Beijing - The Archives

July 20, 2010

The Destruction of Old Beijing

They were supposed to stop doing this when the economy got better, when people had more time and luxury to protest and recognize that historical capital was just as important as money, when tourists streamed in and demonstrated how valuable the old parts of the city really were, and when the Olympics were over.

The sad truth of it all is - they have not stopped destroying the old city, and likely never will, at least as long as there is an old city to destroy. I remember hearing my local friends say that it was getting better when I was staying there in 2003 and 2004, that the government and the people were all looking at historical districts and old architecture differently. But, through my stay there, until 2007, I continued to see old neighborhoods get destroyed and re-built (in the most horrid ways) over and over again.

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January 1, 2011

A New (Beijing) Year

Well, here is the return of the Email Journal, since I'm back in China and I can't easily access any of my favorite pieces of social media. No Blogger, no Facebook, no Twitter. Also no Wiki'ing something, and even my own website is still blocked because I use address forwarding. From my brief experience, and from the analysis of some friends, it seems that censorship here has gotten bolder and more encompassing, while at the same time actually losing some of its effectiveness. The government wants to avoid social networks it can't control, and in their place have stemmed a number of China-specific social networks and micro-blogging sites that the government can exert control over. Yet on social networks of any kind, information has to be posted first to be blocked, and often those precious few minutes of being shared publicly is enough to send the information around the country. It's a cat and mouse game that's still playing out, but suffice it to say that the censorship annoys me and seems pretty pointless at the end of the day. Whatever though, the mice are still running around, and that means there's still hope for the future.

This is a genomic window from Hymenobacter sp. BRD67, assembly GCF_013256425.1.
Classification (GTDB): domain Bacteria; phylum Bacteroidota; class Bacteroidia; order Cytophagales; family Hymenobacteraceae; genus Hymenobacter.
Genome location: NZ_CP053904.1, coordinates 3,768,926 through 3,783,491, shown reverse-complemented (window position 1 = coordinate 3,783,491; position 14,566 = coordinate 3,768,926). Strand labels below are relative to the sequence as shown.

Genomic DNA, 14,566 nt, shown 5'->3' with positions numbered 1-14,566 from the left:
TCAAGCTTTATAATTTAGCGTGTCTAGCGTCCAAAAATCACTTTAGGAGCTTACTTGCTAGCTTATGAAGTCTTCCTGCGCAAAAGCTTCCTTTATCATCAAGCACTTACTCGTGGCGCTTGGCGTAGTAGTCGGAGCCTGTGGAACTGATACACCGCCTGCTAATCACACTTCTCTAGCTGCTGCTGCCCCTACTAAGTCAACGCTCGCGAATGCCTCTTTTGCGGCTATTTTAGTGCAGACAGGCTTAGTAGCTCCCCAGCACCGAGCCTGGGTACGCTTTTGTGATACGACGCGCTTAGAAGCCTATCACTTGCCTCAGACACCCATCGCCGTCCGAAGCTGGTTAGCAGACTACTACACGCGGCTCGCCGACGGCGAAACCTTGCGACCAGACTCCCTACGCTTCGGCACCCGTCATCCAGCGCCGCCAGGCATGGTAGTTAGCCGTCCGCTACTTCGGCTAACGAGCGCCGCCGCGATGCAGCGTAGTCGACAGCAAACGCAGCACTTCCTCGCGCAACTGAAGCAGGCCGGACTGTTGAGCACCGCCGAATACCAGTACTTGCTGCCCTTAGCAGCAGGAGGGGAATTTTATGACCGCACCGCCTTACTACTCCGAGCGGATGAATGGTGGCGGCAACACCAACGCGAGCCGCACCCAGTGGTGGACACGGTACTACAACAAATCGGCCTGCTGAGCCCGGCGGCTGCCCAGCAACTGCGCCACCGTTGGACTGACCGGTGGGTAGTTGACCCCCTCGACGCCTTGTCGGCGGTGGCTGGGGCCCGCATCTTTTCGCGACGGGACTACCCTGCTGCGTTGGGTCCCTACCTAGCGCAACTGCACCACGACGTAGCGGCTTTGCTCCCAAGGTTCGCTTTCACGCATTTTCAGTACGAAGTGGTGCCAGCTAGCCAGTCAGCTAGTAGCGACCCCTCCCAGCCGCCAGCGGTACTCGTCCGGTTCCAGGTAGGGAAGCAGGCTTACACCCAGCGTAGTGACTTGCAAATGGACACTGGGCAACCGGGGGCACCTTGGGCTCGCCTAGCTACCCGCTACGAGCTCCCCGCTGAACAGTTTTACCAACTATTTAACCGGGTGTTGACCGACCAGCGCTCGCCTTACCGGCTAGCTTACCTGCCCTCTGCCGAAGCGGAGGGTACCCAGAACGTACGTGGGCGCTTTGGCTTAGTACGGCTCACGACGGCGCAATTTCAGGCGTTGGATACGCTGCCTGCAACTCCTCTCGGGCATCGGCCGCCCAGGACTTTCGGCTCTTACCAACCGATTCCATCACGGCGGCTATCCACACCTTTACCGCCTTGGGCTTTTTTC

I'll get some time later to put this entry up on various blogs, but for now, I'm returning to the e-mail journal format. The memories!

Anyway, another trip to Beijing means its like exploring another brand new city. It never fails to amaze me how quickly China is changing, and how ridiculously wealthy cities like Beijing have become. Wealthy and expensive.........

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October 18, 2011

Reflections on the Past

My most recent trip to Beijing did not start out very auspiciously. I spent most of the 4 1/2 hour flight curled up in a fetal position on the plane, suffering from a low grade fever, alternately sweating and shivering. I imagined myself getting pulled aside at the airport and being quarantined. I wondered if I would have to pay any fees if I were quarantined, and thought that given how expensive hotels had gotten in Beijing that it might not be a bad thing to get a free place to stay in the airport, even it if it was to prevent me from transmitting some horrible infectious disease to the masses. In one of the more lucid moments of my haze, I thought about how irresponsible it had been for me to get on the plane with my fever. I had recently finished a book about SARS, that chronicled how the epidemic was spread by unsuspecting but irresponsible travelers who got on their flights despite feeling terrible. I was one of those irresponsible people. I could be responsible for infecting 1.3 billion people. They would trace the vector back to me, I would be the super-transmitter.

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